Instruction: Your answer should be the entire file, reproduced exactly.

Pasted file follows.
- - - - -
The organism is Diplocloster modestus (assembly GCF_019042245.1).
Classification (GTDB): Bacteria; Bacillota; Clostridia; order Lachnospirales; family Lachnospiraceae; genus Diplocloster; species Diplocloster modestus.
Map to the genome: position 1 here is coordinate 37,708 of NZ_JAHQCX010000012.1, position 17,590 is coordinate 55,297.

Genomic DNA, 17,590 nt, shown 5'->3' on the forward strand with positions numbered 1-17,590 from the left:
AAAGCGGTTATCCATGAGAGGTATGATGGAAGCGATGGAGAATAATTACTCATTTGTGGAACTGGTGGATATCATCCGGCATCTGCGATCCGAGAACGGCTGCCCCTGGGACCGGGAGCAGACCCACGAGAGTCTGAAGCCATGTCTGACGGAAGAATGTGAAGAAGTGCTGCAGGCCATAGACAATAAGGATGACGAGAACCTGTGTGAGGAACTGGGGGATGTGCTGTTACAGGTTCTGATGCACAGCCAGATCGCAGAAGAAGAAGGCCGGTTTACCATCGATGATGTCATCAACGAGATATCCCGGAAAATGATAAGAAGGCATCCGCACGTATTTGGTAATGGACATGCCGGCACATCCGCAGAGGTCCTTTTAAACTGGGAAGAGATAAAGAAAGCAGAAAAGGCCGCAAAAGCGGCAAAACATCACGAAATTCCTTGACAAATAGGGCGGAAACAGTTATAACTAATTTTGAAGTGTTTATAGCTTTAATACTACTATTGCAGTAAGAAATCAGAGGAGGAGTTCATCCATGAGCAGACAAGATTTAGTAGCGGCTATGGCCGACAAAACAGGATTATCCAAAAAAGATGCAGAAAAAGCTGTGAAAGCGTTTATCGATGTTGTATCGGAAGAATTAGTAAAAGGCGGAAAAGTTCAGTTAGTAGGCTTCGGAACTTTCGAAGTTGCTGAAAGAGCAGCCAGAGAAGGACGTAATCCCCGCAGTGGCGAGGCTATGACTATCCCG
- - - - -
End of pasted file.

The organism is Diplocloster modestus (assembly GCF_019042245.1).
Classification (GTDB): Bacteria; Bacillota; Clostridia; order Lachnospirales; family Lachnospiraceae; genus Diplocloster; species Diplocloster modestus.
Map to the genome: position 1 here is coordinate 37,708 of NZ_JAHQCX010000012.1, position 17,590 is coordinate 55,297.

Genomic DNA, 17,590 nt, shown 5'->3' on the forward strand with positions numbered 1-17,590 from the left:
AAAGCGGTTATCCATGAGAGGTATGATGGAAGCGATGGAGAATAATTACTCATTTGTGGAACTGGTGGATATCATCCGGCATCTGCGATCCGAGAACGGCTGCCCCTGGGACCGGGAGCAGACCCACGAGAGTCTGAAGCCATGTCTGACGGAAGAATGTGAAGAAGTGCTGCAGGCCATAGACAATAAGGATGACGAGAACCTGTGTGAGGAACTGGGGGATGTGCTGTTACAGGTTCTGATGCACAGCCAGATCGCAGAAGAAGAAGGCCGGTTTACCATCGATGATGTCATCAACGAGATATCCCGGAAAATGATAAGAAGGCATCCGCACGTATTTGGTAATGGACATGCCGGCACATCCGCAGAGGTCCTTTTAAACTGGGAAGAGATAAAGAAAGCAGAAAAGGCCGCAAAAGCGGCAAAACATCACGAAATTCCTTGACAAATAGGGCGGAAACAGTTATAACTAATTTTGAAGTGTTTATAGCTTTAATACTACTATTGCAGTAAGAAATCAGAGGAGGAGTTCATCCATGAGCAGACAAGATTTAGTAGCGGCTATGGCCGACAAAACAGGATTATCCAAAAAAGATGCAGAAAAAGCTGTGAAAGCGTTTATCGATGTTGTATCGGAAGAATTAGTAAAAGGCGGAAAAGTTCAGTTAGTAGGCTTCGGAACTTTCGAAGTTGCTGAAAGAGCAGCCAGAGAAGGACGTAATCCCCGCAGTGGCGAGGCTATGACTATCCCG